Studies of reformers and the sites associated with them provide an opportunity to examine how people in the past sought to better their world and in turn, powerfully connect to contemporary efforts to reform society.  In this paper, I detail the collaborative archaeological projects undertaken at two sites associated with female reformers – Matilda Joslyn Gage and May Cheney – noting the ways in which non-hierarchical, feminist-inspired research practices were employed in attempts to connect...

  • Institutions of the Reformation, Institutions of Reform: Archaeology, Protestantism, and Modernity in the South Pacific (2013)
    DOCUMENT Citation Only James Flexner.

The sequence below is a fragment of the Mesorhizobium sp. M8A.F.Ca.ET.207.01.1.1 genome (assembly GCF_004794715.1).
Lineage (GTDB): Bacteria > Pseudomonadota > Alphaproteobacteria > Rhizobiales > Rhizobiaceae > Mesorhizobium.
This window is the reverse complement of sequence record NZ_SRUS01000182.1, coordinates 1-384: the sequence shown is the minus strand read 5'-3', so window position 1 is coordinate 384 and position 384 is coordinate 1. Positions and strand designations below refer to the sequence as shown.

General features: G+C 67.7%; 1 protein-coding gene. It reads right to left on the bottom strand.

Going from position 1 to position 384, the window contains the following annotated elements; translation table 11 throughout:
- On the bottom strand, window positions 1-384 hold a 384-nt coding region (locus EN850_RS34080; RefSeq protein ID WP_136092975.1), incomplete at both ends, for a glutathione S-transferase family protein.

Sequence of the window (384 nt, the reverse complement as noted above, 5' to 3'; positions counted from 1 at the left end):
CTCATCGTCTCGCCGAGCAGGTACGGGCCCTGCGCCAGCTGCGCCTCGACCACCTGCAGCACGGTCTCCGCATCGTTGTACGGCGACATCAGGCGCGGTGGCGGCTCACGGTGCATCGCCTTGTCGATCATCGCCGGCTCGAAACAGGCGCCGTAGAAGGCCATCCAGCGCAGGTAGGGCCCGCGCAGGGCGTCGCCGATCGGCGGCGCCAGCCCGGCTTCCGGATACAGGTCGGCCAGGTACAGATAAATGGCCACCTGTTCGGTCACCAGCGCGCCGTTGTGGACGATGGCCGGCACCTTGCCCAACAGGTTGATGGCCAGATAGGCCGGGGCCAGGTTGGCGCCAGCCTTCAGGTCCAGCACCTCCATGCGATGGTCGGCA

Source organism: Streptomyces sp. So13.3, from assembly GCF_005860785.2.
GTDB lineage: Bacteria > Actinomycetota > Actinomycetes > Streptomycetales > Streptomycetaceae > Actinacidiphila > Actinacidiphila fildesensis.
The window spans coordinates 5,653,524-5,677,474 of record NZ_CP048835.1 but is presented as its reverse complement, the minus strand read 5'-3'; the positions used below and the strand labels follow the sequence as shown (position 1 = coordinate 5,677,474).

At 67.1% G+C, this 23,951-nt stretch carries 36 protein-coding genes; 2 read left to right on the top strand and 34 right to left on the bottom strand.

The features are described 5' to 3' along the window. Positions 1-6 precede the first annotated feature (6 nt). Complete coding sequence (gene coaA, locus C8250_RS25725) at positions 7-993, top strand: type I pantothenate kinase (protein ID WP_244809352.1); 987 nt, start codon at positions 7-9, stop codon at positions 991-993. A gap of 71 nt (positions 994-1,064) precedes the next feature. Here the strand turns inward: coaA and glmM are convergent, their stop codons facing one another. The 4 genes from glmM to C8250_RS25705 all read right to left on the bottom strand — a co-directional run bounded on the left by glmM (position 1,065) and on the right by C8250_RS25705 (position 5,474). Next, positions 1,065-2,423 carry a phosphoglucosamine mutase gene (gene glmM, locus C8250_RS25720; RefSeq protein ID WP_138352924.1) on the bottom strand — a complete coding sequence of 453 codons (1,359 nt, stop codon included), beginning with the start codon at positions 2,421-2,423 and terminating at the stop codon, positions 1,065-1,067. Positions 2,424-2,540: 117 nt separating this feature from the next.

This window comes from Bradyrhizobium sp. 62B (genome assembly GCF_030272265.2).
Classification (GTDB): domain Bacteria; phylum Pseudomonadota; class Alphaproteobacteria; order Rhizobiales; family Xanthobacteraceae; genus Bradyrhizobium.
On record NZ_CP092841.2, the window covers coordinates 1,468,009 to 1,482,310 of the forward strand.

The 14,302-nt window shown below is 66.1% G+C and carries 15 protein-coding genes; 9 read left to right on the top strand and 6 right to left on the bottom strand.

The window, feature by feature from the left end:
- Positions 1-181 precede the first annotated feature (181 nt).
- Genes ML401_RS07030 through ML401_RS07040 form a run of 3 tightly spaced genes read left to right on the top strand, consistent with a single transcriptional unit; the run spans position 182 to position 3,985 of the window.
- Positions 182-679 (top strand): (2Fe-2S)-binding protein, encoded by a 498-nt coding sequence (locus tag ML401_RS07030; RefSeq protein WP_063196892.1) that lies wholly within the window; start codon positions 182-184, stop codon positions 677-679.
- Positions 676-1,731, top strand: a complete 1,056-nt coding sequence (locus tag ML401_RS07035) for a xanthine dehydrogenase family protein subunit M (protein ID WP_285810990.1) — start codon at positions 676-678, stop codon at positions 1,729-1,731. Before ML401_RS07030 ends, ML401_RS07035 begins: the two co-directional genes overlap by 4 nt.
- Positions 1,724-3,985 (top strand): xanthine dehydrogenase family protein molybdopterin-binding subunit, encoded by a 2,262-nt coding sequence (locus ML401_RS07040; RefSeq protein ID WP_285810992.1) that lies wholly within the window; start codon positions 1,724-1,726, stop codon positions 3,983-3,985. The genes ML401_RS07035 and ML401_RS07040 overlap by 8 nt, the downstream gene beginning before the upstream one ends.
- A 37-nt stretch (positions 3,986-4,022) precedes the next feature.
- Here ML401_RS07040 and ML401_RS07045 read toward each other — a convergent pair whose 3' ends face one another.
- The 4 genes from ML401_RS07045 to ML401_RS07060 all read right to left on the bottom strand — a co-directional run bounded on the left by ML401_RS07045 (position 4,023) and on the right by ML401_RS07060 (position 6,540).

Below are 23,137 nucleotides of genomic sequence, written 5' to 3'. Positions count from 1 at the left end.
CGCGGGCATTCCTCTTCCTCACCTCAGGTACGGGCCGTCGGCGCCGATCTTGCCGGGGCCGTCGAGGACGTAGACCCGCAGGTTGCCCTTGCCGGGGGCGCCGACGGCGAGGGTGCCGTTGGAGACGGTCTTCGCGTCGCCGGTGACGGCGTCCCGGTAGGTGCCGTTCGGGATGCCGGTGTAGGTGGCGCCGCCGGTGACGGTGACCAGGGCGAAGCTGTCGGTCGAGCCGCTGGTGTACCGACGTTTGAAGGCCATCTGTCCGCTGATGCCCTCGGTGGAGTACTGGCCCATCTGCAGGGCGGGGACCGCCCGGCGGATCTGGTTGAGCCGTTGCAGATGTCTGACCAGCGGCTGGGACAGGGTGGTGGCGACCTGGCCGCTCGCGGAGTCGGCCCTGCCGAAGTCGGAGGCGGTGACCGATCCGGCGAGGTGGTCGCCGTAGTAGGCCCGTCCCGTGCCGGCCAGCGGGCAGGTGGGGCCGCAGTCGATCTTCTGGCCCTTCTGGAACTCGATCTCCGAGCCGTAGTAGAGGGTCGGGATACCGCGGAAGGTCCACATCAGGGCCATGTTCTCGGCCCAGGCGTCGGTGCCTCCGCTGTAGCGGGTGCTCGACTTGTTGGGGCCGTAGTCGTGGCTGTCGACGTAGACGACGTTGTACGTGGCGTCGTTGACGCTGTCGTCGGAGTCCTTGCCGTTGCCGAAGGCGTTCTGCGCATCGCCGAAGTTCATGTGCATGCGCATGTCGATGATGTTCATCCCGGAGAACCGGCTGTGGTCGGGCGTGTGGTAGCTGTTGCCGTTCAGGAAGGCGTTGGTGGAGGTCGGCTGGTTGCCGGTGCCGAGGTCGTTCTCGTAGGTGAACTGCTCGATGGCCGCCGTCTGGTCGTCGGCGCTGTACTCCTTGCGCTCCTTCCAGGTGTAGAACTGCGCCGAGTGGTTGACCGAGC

When scholars speak of "the Modern World", they often refer to capitalism, nation states, and colonialism. It is often assumed that the transition to modernity correlates with increased secularism, though recent scholarship challenges this idea, specifically linking certain concepts about modern subjectivity to the philosophy of the Protestant Reformation. Tracing the impact of the Reformation across time and space is crucial to understanding modernity, especially in situations where some of the...

  • Madness, Architecture and Constraint: The role of the built environment in the mental institutions of New South Wales (2013)
    DOCUMENT Citation Only Peta Longhurst.